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GUEST COMMENT The new world of cognitive commerce
by James Pepper
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Imagine a world in which computers are able to predict what customers want to buy and when they are likely to buy it, learn from your past experiences, remember what the customer dislikes and can easily identify what they do like. These same computers can analyse data from all channels in which a retailer engages, interacts and transacts with their customers and can combine this data with environmental, geographical and social media data about the customer to provide information of value to both parties.
This all seems like a scary but hugely exciting concept but it is very real and its name is IBM Watson.
IBM have been developing Watson for several years. Watson is a learning system that can analyse huge amounts of unstructured data to reveal useful insights.
Retailers covet ‘big data’ on customer spending habits, trends and influences. However, having this data is one thing, being able to analyse and make sense of the data is another, being able to use the data to predict accurately what the customer wants can create a whole new level of customer – retailer experience.
This is an exciting new world of cognitive commerce whereby retailers can use systems which develop expertise as it learns from the customers it interacts with.
IBM actively encourages developers to find new uses of their learning system and these are starting to emerge in retail, with some really innovative APIs that have introduced Watson to the world of commence and its abundance of data.
A great practical use of IBM Watson is VineSleuth’s Wine4.Me
I like wine, although I know very little about it and I find I always buy the same bottle, as the leap of faith to try something new can be quite a challenge. If you’re like me, you’ll stare at that wall of wine in the store, check out the labels, pick a design that appeals to you and hope for the best. Sometimes that works out. Sometimes it doesn’t.
On the other side, if you’re a retailer, you know that every bottle of wine in that customer’s basket is another sale. You also know that shoppers linger in the wine aisle and it’s a prime spot to engage with those shoppers whilst they are in store. But how can you do that effectively and without employing more store assistants and increasing labour costs?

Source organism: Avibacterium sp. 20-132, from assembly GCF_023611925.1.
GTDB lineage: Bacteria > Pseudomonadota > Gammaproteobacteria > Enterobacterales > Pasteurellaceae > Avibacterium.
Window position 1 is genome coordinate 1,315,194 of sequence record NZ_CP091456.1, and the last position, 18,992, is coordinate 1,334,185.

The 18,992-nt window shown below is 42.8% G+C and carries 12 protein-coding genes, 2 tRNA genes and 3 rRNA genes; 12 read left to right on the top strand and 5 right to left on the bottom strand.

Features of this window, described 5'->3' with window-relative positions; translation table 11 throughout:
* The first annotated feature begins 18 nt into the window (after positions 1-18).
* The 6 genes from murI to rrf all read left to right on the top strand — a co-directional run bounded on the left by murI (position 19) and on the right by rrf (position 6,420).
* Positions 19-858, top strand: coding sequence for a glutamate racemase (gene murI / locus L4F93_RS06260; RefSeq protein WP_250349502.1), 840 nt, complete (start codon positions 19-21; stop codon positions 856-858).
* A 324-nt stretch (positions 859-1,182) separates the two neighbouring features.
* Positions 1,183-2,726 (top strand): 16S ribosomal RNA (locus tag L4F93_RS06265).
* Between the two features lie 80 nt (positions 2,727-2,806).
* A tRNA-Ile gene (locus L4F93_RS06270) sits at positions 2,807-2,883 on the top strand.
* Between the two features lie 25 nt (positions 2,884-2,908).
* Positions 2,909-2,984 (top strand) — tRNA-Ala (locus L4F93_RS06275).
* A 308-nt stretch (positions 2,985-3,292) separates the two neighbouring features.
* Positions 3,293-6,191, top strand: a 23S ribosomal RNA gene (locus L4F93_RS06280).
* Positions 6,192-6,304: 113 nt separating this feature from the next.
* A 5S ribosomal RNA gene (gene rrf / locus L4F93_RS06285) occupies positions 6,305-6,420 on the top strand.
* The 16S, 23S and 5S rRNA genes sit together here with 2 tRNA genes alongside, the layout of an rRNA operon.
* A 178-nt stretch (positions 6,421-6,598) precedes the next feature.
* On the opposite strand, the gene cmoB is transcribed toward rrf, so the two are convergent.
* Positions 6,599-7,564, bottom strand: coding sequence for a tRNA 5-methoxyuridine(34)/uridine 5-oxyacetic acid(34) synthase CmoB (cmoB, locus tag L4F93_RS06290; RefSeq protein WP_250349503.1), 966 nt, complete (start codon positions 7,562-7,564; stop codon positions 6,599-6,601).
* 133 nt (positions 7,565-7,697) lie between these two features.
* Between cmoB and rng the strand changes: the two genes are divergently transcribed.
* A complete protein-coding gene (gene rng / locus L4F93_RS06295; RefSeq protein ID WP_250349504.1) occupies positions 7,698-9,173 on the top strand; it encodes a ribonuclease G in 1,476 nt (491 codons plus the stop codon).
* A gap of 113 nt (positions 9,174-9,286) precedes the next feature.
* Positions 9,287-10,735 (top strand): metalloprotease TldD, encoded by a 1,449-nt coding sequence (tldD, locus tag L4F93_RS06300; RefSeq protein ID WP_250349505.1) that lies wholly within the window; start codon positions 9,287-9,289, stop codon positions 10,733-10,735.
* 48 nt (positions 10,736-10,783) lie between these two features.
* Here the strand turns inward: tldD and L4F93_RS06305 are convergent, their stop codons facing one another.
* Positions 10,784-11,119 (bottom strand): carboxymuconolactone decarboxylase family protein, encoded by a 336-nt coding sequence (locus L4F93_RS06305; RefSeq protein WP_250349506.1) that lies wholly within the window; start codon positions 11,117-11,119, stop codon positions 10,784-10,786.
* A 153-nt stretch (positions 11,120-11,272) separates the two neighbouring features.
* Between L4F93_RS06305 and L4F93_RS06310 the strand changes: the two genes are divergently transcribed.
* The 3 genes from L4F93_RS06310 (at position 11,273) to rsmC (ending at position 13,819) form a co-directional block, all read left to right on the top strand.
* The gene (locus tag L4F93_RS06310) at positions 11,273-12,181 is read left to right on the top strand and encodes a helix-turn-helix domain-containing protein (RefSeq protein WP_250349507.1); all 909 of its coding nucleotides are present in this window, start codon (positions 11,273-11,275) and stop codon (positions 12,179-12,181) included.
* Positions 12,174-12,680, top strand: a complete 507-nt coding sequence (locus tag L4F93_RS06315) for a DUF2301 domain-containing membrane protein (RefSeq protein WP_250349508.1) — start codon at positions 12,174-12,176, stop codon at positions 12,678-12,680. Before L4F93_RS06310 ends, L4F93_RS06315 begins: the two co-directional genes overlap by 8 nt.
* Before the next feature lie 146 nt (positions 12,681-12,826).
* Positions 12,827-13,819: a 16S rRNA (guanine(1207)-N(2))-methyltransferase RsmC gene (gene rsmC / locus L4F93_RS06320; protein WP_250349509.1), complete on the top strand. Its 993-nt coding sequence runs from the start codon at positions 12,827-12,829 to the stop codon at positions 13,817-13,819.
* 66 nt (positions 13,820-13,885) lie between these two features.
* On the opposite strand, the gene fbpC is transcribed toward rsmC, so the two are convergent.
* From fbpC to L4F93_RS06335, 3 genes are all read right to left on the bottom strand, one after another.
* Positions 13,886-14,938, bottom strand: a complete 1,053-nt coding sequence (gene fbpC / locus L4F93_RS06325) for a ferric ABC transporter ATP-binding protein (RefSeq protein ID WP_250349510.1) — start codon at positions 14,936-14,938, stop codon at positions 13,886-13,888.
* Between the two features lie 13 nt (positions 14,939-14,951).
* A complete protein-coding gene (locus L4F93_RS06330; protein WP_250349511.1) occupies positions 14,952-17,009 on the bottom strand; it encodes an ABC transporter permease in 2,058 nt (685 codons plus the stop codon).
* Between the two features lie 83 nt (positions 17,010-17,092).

This is where Watson and the Wine4.Me In-Store Advisor really comes into its own.
Through cognitive computing, sensory science, and an engaging user experience, the Wine4.Me Instore advisor is providing shoppers with what they want: an easy, objective, un-complicated, yet highly personalised wine-buying experience. The system also provides retailers with an interactive way to engage with their customers, guide them in finding the right products for them and increase sales through targeted suggestions for additional items that would complement their purchase, such as recipes and meals and deserts.
How does it work?
Users simply indicate in plain language what they want in a wine, whether that be a food pairing, a flavour characteristic, a specific type of wine or region, and the Wine4.Me In-Store Wine Advisor interrogates the store’s wine inventory and provides a custom list of wines that meet what the shopper wants. Shoppers then can fine-tune their list by flavour characteristic or price. If a shopper creates an account, or is a member of a loyalty program, then the shopper can indicate preferences so that a personal taste profile can be created and the results can be customised further to each user. After just a few wines are rated by a user, VineSleuth’s learning algorithms can suggest new wines that match the profile of the customer’s last purchases.
Amy Gross CEO and founder of VineSleuth Wine4.Me, said: “Watson helps to make the user experience very easy, as users can use plain language to make their requests, rather than be concerned with proper wine terminology. VineSleuth’s team taught Watson how people ask for wine, how wine experts talk about wine and also how to pair food with wine”. Gross continued “this technology has many practical uses across a number of retail sectors including, supermarkets, and wine merchants, off licenses, convenience and hospitality”.
James Pepper is technical services director at Vista Retail Support
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